Understanding traumatic events and available support
What is a Traumatic Event?
Traumatic events may happen at any time and can involve a single experience, or repeated events. They most often lie outside the rage of normal experiences. They usually involve a direct threat to a person's safety or that of others. They could include witnessing or learning about a threat or actual experience of death or serious harm of others. Sometimes traumatic events cause a significant challenge to a person’s view of the world leaving them struggling to make sense of the meaning and emotions arising from that experience.
Examples of potentially traumatic events include but not limited to, harassment, abuse, violent personal assaults(e.g., robbery, mugging, physical attack) torture, incarceration as a prisoner of war or in a concentration camp, life-threatening medical conditions, accidents and catastrophic events such as earthquakes and volcanic eruptions, floods, war or other mass violence. The critical element that makes an event traumatic is the subjective assessment of a person about how threatened and helpless they feel. As such, not all people who experience a potentially traumatic event will react the same way so that one person may experience an event as traumatic while another person might not.
What are Normal Responses to Traumatic Events?
Despite individual differences in reactions to traumatic events we know that there are a range of normal responses that people may experience following a traumatic event.
» Shock & disbelief
» Numbness or lack of emotions
» Guilt and anger
» Flashbacks, intrusive thoughts or preoccupation with event
» Memory loss
» Mood swings
» Heart Palpitations
» Tremors or jumpiness
» Anxiety and fear
» Chest pains or rapid breathing
» Nausea and appetite changes
» Disturbed sleep and odd dreams
Some individuals may experience one or more of these common responses following a traumatic event and their ability to function on a day to day basis may be initially disrupted. It is important to emphasise that this is usually temporary with reactions from the trauma subsiding within a few weeks.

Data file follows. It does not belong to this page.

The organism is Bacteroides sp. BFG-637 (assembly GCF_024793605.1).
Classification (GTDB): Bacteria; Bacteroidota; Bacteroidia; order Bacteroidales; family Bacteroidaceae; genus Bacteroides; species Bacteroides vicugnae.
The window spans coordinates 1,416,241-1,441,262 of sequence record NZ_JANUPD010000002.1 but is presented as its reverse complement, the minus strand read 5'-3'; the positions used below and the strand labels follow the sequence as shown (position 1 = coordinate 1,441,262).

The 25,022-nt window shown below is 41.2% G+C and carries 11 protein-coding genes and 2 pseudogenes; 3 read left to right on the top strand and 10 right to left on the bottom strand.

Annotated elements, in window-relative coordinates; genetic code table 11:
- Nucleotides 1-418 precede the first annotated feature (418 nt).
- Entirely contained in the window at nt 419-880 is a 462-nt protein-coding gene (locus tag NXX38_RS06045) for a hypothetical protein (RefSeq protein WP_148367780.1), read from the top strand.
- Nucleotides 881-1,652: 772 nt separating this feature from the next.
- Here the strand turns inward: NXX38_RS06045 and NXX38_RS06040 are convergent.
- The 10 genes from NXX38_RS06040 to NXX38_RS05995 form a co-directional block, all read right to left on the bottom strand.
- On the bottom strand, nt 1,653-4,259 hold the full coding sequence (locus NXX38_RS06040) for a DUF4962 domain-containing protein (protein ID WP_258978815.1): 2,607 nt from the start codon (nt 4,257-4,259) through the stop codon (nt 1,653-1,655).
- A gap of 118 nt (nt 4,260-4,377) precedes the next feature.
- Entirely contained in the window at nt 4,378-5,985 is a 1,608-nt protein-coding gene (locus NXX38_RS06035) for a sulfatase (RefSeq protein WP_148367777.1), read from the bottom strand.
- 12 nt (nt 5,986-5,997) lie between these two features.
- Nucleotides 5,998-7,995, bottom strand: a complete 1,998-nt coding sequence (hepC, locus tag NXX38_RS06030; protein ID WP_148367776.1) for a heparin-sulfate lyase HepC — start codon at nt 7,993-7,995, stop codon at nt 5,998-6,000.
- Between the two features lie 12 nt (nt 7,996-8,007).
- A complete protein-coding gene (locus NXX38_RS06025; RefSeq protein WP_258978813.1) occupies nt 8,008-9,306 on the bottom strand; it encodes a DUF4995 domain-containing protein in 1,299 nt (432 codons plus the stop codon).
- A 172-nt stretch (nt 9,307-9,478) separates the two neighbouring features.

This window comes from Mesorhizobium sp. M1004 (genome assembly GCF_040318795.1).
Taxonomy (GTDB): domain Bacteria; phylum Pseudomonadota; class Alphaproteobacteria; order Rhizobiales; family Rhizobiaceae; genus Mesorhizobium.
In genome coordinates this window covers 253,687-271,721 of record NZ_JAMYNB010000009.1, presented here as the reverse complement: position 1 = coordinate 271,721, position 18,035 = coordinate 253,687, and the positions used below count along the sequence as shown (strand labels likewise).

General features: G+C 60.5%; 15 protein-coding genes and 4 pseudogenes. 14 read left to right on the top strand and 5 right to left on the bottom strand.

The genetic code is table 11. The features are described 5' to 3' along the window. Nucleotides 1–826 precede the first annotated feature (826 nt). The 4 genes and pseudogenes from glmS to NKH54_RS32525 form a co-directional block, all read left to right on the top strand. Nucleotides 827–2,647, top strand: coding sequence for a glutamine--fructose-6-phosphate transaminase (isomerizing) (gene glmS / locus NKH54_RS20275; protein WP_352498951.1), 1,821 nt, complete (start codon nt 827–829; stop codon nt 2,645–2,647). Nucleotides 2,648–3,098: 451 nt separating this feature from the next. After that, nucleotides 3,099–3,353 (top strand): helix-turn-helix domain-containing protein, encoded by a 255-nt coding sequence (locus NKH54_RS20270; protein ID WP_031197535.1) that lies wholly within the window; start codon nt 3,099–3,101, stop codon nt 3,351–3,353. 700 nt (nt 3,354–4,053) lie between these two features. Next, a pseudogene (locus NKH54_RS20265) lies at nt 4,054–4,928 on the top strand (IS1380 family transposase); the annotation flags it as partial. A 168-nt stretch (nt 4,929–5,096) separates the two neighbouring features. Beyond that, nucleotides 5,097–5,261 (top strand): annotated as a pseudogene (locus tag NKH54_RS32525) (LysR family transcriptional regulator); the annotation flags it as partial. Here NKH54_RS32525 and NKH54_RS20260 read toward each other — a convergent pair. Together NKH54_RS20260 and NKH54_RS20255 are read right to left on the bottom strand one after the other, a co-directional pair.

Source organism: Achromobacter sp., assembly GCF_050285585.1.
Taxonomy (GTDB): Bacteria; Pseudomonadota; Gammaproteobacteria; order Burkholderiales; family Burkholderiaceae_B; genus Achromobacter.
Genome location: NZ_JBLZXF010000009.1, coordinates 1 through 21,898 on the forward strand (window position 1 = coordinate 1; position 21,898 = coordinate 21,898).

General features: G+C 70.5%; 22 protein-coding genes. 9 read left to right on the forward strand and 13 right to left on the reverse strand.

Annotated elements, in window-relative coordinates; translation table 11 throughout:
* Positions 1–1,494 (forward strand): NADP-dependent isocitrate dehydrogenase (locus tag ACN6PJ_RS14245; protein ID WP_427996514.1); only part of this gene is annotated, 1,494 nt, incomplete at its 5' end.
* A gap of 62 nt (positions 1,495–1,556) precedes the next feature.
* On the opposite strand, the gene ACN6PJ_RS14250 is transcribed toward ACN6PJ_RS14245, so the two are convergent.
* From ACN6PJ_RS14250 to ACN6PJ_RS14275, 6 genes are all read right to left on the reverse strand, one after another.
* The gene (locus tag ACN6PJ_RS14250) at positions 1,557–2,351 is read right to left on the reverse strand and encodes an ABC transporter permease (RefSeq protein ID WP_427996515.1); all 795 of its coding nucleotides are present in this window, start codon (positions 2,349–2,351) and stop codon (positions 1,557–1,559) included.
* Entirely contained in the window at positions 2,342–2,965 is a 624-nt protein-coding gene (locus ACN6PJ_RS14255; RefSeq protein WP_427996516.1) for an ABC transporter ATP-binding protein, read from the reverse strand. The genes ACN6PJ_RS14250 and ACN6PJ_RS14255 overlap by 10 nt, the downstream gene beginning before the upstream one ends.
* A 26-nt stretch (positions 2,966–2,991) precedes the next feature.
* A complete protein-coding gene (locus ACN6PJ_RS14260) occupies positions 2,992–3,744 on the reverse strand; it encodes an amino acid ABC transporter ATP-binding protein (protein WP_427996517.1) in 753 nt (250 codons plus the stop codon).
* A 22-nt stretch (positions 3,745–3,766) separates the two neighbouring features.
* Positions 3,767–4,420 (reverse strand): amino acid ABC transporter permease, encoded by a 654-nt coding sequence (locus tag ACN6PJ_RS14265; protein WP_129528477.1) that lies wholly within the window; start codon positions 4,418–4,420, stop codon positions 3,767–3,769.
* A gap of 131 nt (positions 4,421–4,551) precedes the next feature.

What can I do to manage this?
• Remember responses to traumatic events are individual and can vary in intensity from one person to another.
• Be aware that others may be affected by the event even if they were not directly involved.
• Seeking encouraging support from family, friends and co-workers can be very beneficial in helping to come to terms with the experiences you have had
• Do not avoid talking about what has occurred as to do so can isolate you and heighten negative reactions
• Try as much as possible to maintain normal routines. If you are working, continue to do so as the routine and interaction with others helps you to manage any emotional responses to what has happened
• Avoid using alcohol and other drugs as a way of managing your reaction to the event. This is likely to prolong negative thoughts and emotions rather than decreasing them
• Recognise that in most cases, you will effectively manage extraordinary experiences over time
When does a Normal response become one that may need intervention by a trained professional?
Sometimes, a small number of individuals can experience severe reactions which make sustaining normal activities of daily living such as going to work or chores at home increasingly difficult.
• If you have severe responses persisting for more than 2 weeks or such responses are getting worse or they are significantly affecting your day to day life it is important to seek advice from a health professional. You can access free, confidential counselling through MAX Solutions Employee Assistance Program (EAP) or speak to your family doctor for advice on how to manage through this challenging time.
• Talk with your supervisor about what support you need to assist you at work during this time.
What can your organisations do next?
Your supervisor is available for you to seek support at work during this time. In addition to this, confidential counselling is available for you to access off-site through the MAX Solutions EAP.
In some instances, your employer may also arrange for support at your workplace if a traumatic event has occurred at your workplace.
MAX Solutions can assist an organisation to prepare for and manage well through a critical event that occurs at the workplace by assisting staff deal with a traumatic event in the initial stages which increases the likelihood that things return to normal more quickly.
Confidentiality for EAP Services Confidentiality is of the highest priority. MAX Solutions counsellors are bound by ethical and professional standards set by the Australian Health Practitioner Registration Agency, Australian Psychological Society and The Privacy Act 1988 ensuring the confidentiality of all information provided.
No personal information including your identity or information about your access to counselling services will be revealed to your employer or to any other person unless you give prior written authorisation for the release of information. Exceptions to this rule of confidentially apply only if there is a court order instruction to release information or a failure to disclose would place you or another person at serious and imminent risk.
MAX Solutions provides telephone counselling and face-to-face services in each Australian State and Territory.
Contact your EAP: 1800 629 277 in Australia and 0800 327 669 in New Zealand or email firstname.lastname@example.org